Swimming: Ali's gold caps British rise

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The Independent Online
THERE WAS a carnival atmosphere on the final night of the European Championships here.

The capacity 7,500 crowd was treated to a world record by Sandra Volker in the 50 metres backstroke, while two more golds went to the star of the meet, Pieter Van den Hoogenband, taking his personal tally to a record- equalling six.

Britain captured two bronze medals for a total of two gold, four silver and four bronze, by far the best achievement of the decade. But the British performance of the day came from Toni Ali, who won gold in the three- metre springboard diving.

On an afternoon of thunderstorms and a torrential downpour, Ali was at his best throughout the six dives. With the pre-event favourites all dropping dives in the third round, Ali held his form for a convincing victory.

"My consistency today was unbelievable. The others dropped a dive and I came up trumps. I've proved now that I can compete with the best in the world. My mental preparation has been excellent and I didn't make a mistake all day. The British team has all performed superbly and together we've taken a big step forward here."

Lesley Ward and Amanda Page finished fourth in the 10-metre synchronised event, the divers ending the week on a high with a gold and two bronze.

Scotland's Alison Sheppard set a British record of 25.33sec in taking third place in the women's 50m freestyle. Sheppard, the Commonwealth Games silver medallist, lives and trains in Victoria Island, Canada, and a year of intense work is finally paying off.

"I am very happy indeed. It has been a good year for me and I felt like I had nothing to lose in the race. From the corner of my eye I could see I was up with the leader, Inge De Bruijn, and I didn't panic. I looked at the wall, put my head down and focused on the finish. Now, finally, after 11 years of internationals to win a medal here just feels great."

Sheppard will return to Canada to marry her coach, Gary Van der Muellen. She joins Palmer as the only swimmers to pre-qualify for next year's Sydney Olympics.

Sue Rolph finished fourth in the race, and at the end of a successful week that saw her become Britain's first European champion in the 100m freestyle, she won bronze in a 4x100m medley team that set a British record of 4:09.18.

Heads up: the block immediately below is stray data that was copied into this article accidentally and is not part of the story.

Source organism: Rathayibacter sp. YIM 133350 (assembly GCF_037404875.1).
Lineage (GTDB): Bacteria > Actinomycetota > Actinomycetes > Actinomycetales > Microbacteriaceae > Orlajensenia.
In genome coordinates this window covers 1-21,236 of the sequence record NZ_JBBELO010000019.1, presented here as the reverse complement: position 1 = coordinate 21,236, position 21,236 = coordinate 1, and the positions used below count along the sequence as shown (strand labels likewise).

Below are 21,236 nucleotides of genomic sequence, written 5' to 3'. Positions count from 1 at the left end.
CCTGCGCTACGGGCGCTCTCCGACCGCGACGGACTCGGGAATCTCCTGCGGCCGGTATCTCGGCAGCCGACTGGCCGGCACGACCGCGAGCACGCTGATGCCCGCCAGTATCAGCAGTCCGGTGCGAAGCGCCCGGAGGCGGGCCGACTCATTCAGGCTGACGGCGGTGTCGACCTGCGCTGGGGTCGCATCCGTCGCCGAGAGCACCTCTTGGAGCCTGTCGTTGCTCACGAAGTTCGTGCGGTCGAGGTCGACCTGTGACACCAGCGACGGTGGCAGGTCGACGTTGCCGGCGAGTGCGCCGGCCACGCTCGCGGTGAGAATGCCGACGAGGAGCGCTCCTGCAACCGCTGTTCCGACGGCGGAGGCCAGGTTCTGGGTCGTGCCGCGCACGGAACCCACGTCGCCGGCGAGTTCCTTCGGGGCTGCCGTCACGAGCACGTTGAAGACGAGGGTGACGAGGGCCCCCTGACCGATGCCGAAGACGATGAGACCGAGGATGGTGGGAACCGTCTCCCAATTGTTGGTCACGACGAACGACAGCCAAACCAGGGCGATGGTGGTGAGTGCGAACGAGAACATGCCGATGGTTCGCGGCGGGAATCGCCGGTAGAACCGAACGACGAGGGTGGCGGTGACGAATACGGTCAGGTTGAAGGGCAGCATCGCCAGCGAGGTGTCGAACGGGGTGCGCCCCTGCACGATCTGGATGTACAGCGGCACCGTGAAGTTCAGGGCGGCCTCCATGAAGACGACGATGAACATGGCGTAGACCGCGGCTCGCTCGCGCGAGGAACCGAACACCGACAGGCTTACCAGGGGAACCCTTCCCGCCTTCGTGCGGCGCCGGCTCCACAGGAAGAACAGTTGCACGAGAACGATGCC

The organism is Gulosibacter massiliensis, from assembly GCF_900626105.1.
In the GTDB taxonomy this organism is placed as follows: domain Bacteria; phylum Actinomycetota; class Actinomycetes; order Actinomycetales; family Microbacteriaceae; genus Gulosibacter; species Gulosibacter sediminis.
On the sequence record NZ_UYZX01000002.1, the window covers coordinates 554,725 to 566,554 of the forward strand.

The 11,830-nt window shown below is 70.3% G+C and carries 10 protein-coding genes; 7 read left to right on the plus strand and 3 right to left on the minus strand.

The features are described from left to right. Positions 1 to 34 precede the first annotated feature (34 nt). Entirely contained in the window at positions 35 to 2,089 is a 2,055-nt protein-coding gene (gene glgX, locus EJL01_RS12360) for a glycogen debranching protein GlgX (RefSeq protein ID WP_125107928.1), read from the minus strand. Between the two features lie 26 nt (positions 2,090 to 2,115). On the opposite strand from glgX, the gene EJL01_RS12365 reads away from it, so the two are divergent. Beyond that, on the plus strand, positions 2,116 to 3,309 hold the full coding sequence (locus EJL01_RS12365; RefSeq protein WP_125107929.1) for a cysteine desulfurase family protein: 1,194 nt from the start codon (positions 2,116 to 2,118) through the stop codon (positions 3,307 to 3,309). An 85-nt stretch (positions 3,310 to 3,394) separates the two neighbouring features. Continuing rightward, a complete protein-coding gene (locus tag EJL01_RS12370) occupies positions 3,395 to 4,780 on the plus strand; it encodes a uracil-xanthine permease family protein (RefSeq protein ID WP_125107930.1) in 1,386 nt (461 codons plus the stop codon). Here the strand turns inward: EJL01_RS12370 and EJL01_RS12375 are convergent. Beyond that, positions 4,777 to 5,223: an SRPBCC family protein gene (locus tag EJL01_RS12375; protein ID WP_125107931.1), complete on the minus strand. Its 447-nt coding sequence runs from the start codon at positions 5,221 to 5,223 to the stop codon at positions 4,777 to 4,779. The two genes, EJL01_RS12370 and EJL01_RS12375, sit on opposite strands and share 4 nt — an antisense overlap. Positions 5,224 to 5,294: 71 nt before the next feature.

Anchoring the team, Karen Pickering picked up her 10th European bronze. She also has 10 Commonwealth medals.

"Sue did a fantastic job on the butterfly leg and I just had to hold on to the medal place. This is a really good medley team and getting on to the rostrum always helps keep me motivated," she said.

The men's medley team finished a terrific week at these championships in sixth place.

The centre of attention, naturally, was the golden boy of the championships, the 21-year-old Dutchman Pieter Van den Hoogenband, who won his sixth gold medal to equal the record haul by Franziska van Almsick in 1993. It was fitting that in the final two lengths of the week, he swam the fastest freestyle relay split of all time, a stunning 47.20.

He was only denied a record-breaking seventh gold by disqualification of the 4x200m freestyle team on Saturday for a false start. In the same race, the Italian team was also thrown out, which promoted the British quartet to a silver medal.

It has been a lucky week for Paul Palmer, who ended the championships as Britain's most successful swimmer, with a gold and two silvers. After his triumph in the 400m freestyle on day one, Palmer admitted to "plodding" the heats of the 200m on Thursday, and it was only a withdrawal from another swimmer that let him into the semi-finals. Capitalising on his good fortune, he proceeded to set a British record in the final to take silver.

The final count of one European record, from Zoe Baker in the 50m breaststroke, eight British records, two Scottish records and one British junior record, from Nicola Jackson, gives credibility to a team that is on the rise.

The performance at least puts Britain on an equal footing with Sweden (population nine million), and a long way behind Germany, with 22 medals and 10 golds, and the Netherlands, with nine golds from 13 medals, and a population one quarter that of Great Britain.

Realistically, Britain has only four or five swimmers with a medal chance in Sydney. The truth of the success or otherwise of the introduction of Lottery funding will only become apparent at the Athens Games of 2004. And from the evidence of this week, we may just about be on competitive terms again by then.

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